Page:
The Human Being in History

The Human Being in History : Freedom, Power, and Shared Ontological Meaning

2 (1 rating by Goodreads)
By (author)  , Translated by 

Free delivery worldwide

Available. Dispatched from the UK in 2 business days
When will my order arrive?

Not expected to be delivered to the United States by Christmas Not expected to be delivered to the United States by Christmas

Description

The Human Being in History affirms the ontological dignity of the human being, arguing that the challenges posed by the twenty-first century are not just political, economic, and social, but existential and metaphysical. In the face of these challenges, philosophy must show how to confront issues in a new way: not as problems that admit technical resolution, but as questions which involve openness to meaning and which demand the exercise of freedom.show more

Product details

  • Hardback | 144 pages
  • 149.86 x 231.14 x 15.24mm | 317.51g
  • Lexington Books
  • Lanham, MD, United States
  • English
  • 0739106856
  • 9780739106853

About Daniel H. Dei

H. Daniel Dei is Professor at the University of Moron. James G. Colbert is Assistant Professor of Philosophy at Fitchburg State College.show more

Review quote

Daniel Dei's The Human Being in History: Freedom, Power, and Shared Ontological Meaning, is an illuminating contribution to the search for an answer to the questions of what it is to be human - anthropodicy - and of how we are to regard 'the other.'Dei challenges many conventional views. Yet his book goes beyond the postmodern critique of modernity to a critique of strands of postmodernity itself that propose just another metanarrative, and that simply extend modernity as much as challenge it. Coming from 'the margins' of the contemporary world, Dei offers the experience of Latin America as a guide for addressing this crisis of meaning that particularly affects post-industrial society characteristic of 'the center' - of European and American cultures.. -- William Sweet, St. Francis Xavier University There has been a remarkable renaissance of philosophy in Spanish speaking countries in the latter half of the Twentieth Century, with H. Daniel Dei representing Argentina's contribution. He fully engages the European crisis of modernity, but does so from the margins, to use his precise phrase. The results are not surprising: he uncovers the Euro-centrism continuing in postmodernism: the end of history is only the end of a history, the impossibility of metaphysics is really the limits of a certain style of reason, and language games (analytic or deconstructionist) stand on a premise of use rather than meaning. His alternative opens a path of hope and dialogue, both with the wisdom in pre-modern European philosophy and other world cultures. In fact, his anthropodicy is an openness to human beings in their freedom and limitation that goes beyond the domination that typifies the relation of modernity to the other. -- Gary M. Gurtler, S.J., Boston College Daniel Dei's The Human Being in History: Freedom, Power, and Shared Ontological Meaning, is an illuminating contribution to the search for an answer to the questions of what it is to be human - anthropodicy - and of how we are to regard 'the other.' Dei challenges many conventional views. Yet his book goes beyond the postmodern critique of modernity to a critique of strands of postmodernity itself that propose just another metanarrative, and that simply extend modernity as much as challenge it. Coming from 'the margins' of the contemporary world, Dei offers the experience of Latin America as a guide for addressing this crisis of meaning that particularly affects post-industrial society characteristic of 'the center' - of European and American cultures. -- William Sweet, St. Francis Xavier Universityshow more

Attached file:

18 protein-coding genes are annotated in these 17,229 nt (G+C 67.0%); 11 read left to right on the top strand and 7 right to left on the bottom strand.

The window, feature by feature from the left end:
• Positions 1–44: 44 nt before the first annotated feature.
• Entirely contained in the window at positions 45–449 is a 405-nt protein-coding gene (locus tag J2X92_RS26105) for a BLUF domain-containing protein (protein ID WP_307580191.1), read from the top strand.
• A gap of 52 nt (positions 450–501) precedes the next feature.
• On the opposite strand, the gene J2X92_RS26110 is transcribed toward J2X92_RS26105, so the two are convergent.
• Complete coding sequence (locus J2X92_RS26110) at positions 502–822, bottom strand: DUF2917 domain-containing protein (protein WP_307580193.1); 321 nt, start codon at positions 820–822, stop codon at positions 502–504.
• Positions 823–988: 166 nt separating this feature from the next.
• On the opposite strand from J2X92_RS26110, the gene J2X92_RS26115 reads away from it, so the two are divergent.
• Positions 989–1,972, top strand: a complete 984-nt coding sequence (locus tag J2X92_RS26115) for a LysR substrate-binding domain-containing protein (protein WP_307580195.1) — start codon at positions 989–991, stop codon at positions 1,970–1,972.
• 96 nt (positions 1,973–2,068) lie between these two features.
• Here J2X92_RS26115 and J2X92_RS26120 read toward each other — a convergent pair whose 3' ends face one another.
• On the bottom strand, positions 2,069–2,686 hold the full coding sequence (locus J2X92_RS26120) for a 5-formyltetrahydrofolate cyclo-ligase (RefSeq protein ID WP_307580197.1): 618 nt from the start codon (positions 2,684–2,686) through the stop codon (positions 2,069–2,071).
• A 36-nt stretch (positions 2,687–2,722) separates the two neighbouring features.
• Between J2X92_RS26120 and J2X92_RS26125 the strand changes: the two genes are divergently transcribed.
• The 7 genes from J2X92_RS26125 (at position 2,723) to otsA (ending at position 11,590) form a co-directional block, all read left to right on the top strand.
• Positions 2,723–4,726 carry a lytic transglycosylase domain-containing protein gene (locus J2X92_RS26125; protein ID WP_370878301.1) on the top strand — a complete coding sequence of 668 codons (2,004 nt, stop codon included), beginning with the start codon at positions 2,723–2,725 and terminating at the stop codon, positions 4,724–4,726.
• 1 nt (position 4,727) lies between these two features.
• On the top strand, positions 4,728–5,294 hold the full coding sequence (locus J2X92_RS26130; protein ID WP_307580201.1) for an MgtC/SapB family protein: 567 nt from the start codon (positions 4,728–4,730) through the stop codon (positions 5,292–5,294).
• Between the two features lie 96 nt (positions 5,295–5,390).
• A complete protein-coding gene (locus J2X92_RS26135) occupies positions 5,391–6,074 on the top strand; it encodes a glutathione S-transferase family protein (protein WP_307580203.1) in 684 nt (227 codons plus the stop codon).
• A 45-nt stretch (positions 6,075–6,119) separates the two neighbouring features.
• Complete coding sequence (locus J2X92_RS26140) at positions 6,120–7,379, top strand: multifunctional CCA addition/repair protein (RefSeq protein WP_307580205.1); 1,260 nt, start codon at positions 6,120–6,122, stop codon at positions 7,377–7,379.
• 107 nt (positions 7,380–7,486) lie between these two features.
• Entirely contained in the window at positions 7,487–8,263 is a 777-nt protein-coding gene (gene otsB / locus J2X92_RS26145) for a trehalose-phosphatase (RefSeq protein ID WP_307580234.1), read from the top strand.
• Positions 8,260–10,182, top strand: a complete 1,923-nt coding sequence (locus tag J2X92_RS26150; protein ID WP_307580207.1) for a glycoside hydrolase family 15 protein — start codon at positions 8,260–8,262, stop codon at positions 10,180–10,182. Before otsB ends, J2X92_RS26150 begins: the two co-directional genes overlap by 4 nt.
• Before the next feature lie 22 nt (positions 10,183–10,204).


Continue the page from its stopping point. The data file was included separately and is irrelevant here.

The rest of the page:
Table of contents

Chapter 1 The Historical Consciousness of Postmodernity: Reparation of a Dystopia Chapter 2 The Sense of Philosophical Investigation Chapter 3 The Value of Freedom Chapter 4 Anthropodicy: The question of Man Chapter 5 Power and Freedom in Postmodern Society: Preliminary Remarks Chapter 6 Metaphysics of Power Chapter 7 Diagnosis of the Present Chapter 8 The Sense of What is to Come Chapter 9 Postmodern Metanarrative as Transvestite Logicshow more

Rating details

1 ratings
2 out of 5 stars
5 0% (0)
4 0% (0)
3 0% (0)
2 100% (1)
1 0% (0)
Book ratings by Goodreads
Goodreads is the world's largest site for readers with over 50 million reviews. We're featuring millions of their reader ratings on our book pages to help you find your new favourite book. Close X